When my son was a toddler, “perfection” was the opposite of the world I was living in.  One of the biggest challenges that I had to overcome was letting go of what others thought of me.  For example, I remember being in a child’s furniture store.  Early on, I got very good at entering a new place and finding the “triggers” that would set my son off so I could try to avoid them.  But I wasn’t always successful.  We walked into the store and I saw a wooden train set on a child size table.  There was another little boy playing with it.  I knew my son would barge in, take over and make this kid cry.  OR, if this kids was bold enough to stand up for himself, my son would have a melt down.  We successfully avoided the train table and moved to the back of the store.  I watched my son like a hawk but during a split second distraction, he found his way to the table.  He tried to grab the train.  The parents of the child were annoyed.  I intervened, calmly saying, “this little boy was playing with this first”.  Let the melt down begin!

At this point in my journey as a mother of a child with Autism, I’d already given up the notion that I would ever be the perfect parent of the perfect child.  I adjusted my goal to this:  I will be a parent who is handling my situation the very best that I can.  If other people see me as out of control as my son, judgment will come.  But if they see that I’m handling a difficult situation the best way possible, I may get empathy instead.

The parents of the little boy with the train actually wanted to give the train over to my son.  I calmly picked up my son, tantrum and all, and said, “Thank you so much but I don’t want to reward his bad behavior by letting him have the train.”  I remained calm and I left the store.  People turned to see this screaming child.  My job was to stay in control and be calm.


I’m a planner.  I’m a program manager.  I think if I had typical kids, I would have had “a plan” for them as well.  Early on, many professionals told me of things that my son would never be able to do.  And this information was just not acceptable to me.  I couldn’t make a “life plan” on something so negative.  Coming from my project manager perspective, I plan projects, identify risks and come up with mitigation plans.  As I looked at my son’s projected future, I was overwhelmed.

I had to throw out any semblance of having a plan and just take things one day at a time.  “He’ll never learn to read.”  Well, we need to try.  One day at a time.  He not only reads but he communicates with me via text message now.  “He may never be independent.”  As I write this, he just started a load of his own laundry.  He gets up to his own alarm, prepares his own lunches, and gets himself to his own school bus on time.  “A main stream classroom may not be enough. He may need to attend a special school for kids with Autism.” He’s in a regular middle school, managing a schedule of 6 classes with 6 different teachers on his own.  He can use a calendar, follow a schedule and learn routines.  Sure, many of those classes are special education classes but Guitar and PE are typical classes that are opportunities for him to be around typical peers, learn from them and be successful. We set a goal and we BELIEVE he will get there.  If you don’t believe something will happen, it won’t.  Sure, we’ve had failures.  But we’ve had far more successes.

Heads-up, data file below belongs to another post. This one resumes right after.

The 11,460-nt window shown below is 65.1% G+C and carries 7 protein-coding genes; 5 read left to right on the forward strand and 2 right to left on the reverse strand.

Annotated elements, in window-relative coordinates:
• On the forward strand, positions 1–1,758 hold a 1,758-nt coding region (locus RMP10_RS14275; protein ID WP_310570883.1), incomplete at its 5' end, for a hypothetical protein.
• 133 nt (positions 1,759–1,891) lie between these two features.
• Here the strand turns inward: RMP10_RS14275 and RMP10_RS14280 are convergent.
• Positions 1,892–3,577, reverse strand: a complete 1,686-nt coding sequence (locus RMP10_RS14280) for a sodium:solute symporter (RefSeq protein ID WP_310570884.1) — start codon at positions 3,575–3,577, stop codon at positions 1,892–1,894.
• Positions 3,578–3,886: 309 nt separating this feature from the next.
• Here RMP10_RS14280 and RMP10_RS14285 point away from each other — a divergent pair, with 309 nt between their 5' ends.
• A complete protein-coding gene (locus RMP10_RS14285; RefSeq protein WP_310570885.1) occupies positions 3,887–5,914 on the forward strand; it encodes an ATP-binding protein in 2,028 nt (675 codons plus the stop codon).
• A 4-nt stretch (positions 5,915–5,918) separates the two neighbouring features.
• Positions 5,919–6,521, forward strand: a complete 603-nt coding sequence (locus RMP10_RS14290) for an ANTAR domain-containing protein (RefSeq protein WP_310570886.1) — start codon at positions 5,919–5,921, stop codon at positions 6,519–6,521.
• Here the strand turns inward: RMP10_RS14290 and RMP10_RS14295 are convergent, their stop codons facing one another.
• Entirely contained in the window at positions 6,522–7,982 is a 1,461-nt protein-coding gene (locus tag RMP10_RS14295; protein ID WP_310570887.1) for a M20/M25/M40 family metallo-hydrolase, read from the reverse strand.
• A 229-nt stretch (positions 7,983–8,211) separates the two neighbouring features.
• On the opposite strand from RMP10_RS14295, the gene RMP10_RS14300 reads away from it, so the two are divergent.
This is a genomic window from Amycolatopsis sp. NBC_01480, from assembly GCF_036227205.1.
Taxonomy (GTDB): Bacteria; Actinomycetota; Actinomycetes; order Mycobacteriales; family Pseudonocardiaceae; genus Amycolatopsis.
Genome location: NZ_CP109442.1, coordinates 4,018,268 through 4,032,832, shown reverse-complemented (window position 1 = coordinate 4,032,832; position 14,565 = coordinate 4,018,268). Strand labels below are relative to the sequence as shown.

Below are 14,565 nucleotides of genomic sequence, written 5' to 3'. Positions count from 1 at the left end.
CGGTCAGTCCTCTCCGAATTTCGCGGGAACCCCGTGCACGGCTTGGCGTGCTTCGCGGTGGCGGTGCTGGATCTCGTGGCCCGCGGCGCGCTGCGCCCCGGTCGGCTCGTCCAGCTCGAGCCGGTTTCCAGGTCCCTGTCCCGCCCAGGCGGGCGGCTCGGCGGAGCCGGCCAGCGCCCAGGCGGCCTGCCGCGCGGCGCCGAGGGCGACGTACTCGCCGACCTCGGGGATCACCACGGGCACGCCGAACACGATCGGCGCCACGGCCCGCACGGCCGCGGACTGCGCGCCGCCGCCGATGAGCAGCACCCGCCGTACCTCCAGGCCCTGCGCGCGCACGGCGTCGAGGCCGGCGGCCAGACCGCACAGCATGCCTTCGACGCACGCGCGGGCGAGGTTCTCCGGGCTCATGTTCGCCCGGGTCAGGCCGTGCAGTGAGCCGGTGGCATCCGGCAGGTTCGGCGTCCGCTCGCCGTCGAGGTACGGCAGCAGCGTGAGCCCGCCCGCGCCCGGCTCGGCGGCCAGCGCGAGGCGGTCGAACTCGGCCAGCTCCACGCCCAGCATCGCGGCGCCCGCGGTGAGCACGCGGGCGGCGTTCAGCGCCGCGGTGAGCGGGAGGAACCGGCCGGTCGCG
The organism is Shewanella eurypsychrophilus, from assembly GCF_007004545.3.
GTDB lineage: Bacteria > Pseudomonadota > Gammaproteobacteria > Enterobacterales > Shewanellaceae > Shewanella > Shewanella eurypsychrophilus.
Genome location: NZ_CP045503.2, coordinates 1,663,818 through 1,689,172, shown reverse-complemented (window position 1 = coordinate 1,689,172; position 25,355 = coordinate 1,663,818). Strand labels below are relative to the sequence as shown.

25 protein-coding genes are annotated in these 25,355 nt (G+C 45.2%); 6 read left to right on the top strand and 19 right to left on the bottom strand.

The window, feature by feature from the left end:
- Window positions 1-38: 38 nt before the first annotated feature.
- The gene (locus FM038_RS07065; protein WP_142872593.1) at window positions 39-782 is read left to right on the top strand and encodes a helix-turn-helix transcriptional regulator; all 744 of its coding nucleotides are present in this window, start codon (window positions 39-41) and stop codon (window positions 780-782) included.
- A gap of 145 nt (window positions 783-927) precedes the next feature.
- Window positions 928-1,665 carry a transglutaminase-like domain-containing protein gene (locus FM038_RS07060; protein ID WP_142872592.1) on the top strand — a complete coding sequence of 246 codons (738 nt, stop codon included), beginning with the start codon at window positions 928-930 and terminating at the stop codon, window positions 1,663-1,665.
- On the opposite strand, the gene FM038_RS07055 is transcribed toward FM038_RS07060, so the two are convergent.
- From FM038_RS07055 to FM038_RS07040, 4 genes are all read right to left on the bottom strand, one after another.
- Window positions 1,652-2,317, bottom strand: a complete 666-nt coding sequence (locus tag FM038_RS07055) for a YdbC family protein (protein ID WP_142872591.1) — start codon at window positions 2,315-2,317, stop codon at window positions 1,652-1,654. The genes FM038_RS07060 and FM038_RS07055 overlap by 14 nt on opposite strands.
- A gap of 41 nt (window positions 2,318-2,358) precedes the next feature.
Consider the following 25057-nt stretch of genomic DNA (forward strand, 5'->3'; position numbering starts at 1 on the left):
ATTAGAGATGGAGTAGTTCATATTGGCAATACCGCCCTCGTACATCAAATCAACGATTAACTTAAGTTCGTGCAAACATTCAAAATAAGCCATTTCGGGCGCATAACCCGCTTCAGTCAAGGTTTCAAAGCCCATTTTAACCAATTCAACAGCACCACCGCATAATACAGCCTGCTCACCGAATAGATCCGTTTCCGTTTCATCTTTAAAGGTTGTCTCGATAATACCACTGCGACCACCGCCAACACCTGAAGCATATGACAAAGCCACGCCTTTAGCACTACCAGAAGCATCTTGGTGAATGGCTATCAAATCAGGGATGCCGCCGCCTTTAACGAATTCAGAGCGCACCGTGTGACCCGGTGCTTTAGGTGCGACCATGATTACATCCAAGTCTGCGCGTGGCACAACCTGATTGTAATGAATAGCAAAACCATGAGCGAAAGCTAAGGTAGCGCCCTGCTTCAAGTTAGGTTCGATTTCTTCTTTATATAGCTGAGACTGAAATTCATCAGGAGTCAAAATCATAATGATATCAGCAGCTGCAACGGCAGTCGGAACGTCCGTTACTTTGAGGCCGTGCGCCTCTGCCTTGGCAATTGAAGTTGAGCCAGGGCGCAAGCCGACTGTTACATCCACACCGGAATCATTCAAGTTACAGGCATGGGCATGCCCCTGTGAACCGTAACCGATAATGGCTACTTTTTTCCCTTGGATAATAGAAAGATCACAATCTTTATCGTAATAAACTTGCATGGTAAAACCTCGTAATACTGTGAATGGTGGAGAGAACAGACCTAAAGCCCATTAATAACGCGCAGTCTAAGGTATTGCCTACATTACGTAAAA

Do Your Best

My son has Autism.  My daughter has dyslexia.  4.0’s and straight A’s are likely NOT part of our future.  So we focus on doing our best.  Math tests, piano recitals, guitar recitals, book reports.  We focus on doing our best.  And then when the grades come, if we know we did our best, we celebrate it.  And then talk about how we can do better next time.  And great grades DO come every now and then.

I must admit, when I’m around a parent in a more “typical” situation who is getting upset with the school or a teacher (as opposed to their child) because their child got a B+ instead of an A, or because their child didn’t get the lead in the school play, I feel bad for them.  Have they lost sight of the bigger picture because of this crazy world that we live in?  Parents of typical kids have some crazy and unrealistic pressures on them.  I can’t be part of that world so I’m not swallowed up by it.  Typical parents have to work hard to NOT be swallowed alive by it.

I’ll always be a control freak and long for perfection.  I’ll always wish I had a long term plan I was working towards.  But the severity of dealing with Autism was what I needed to get some perspective, to get a clue, to focus on today and appreciate the successes as they come.  And I’m a better person for it.  I’m so thankful to be a mom, for all the things my children teach me, everyday.

Happy Mother’s Day